What about grades?
Chris Reykdal, head of OSPI, issued a new grading policy framework on Wednesday. High school students will receive letter grades for the rest of this semester but school districts cannot fail any student.
“Our policy is, ‘do no harm,’” said Reykdal during a Zoom conference with reporters. “Students won’t move backward … every student will have a chance to make progress.”
In Seattle’s public high schools, students will receive either A’s or incompletes so that the challenges of distance education will not affect their GPAs. The final decisions are up to each district.
Lt. Gov. Cyrus Habib is asking higher education institutions to grade generously and consistently so students can maintain scholarships, financial aid and other support. Read more here.
What exactly is being required of teachers? Why does that vary by district?
In general, teachers are asked to be in contact with students and families. OSPI is recommending teachers provide as much of a routine and schedule as possible while also being flexible to account for varying access to resources like laptops or the internet.
“Each school district will make many local decisions that are unique to their student and educator populations and available resources,” reads the OSPI guidance for continuous learning.
Because every district serves different students and has different amounts of resources, the implementation of this general guidance varies widely. Each school district has its own union chapter, too, which does its own bargaining. How the unions affect local continuous learning policies varies by district.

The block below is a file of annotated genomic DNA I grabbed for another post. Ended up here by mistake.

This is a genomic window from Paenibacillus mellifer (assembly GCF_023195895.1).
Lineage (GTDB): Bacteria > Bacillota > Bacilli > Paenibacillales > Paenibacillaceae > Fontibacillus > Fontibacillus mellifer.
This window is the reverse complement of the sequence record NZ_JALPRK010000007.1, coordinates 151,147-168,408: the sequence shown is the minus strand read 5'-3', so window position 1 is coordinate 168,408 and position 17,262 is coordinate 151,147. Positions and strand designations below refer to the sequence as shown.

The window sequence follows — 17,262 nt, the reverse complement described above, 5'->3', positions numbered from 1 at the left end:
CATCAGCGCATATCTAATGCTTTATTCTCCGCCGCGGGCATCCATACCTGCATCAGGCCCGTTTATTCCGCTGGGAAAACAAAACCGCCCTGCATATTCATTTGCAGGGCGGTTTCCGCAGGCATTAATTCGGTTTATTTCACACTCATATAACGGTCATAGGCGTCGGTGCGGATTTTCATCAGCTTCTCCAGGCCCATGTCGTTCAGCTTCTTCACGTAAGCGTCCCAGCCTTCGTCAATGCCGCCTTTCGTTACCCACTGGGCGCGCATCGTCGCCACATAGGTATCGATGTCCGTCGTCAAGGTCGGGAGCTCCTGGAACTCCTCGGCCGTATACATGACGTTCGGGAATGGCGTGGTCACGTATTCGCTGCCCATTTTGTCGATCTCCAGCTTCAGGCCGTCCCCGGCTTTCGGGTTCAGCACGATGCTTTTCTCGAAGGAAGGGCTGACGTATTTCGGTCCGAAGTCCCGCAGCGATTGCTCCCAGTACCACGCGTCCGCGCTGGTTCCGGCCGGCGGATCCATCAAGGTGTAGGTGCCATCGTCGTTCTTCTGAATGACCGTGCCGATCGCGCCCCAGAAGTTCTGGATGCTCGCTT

According to the Washington Education Association’s website, “It is not up to individual educators to solve this — districts should be working with our locals to provide systemic solutions to meet the needs of all students in the best way we can with these unprecedented circumstances.”
OSPI emphasizes that schools should be communicating with all families, remaining flexible, and prioritizing meeting families’ basic needs over instruction. In its guidance to educators, the agency wrote, “Learning [should be] being for learning’s sake, without the expectation to cover an entire content or subject area.” It recommends limiting students’ daily academic commitment to 45 minutes for kindergartners and first graders up to a maximum of three hours per day for high school students.
Why do so many of your answers boil down to “it depends on the district?”
In most states, including Washington, school districts control education — within certain laws and parameters. That means decisions about academics, schedules, contracts and other aspects of education are controlled by a local governing body. The idea is that what works in dense, urban Seattle Public Schools with 113 schools may not be applicable in the broad expanse of Methow Valley School District and its four different school sites. District oversight is why schools made different decisions about closure before the statewide mandate. But decisions about wider public health issues, like statewide closures because of the coronavirus, fall under the governor’s purview.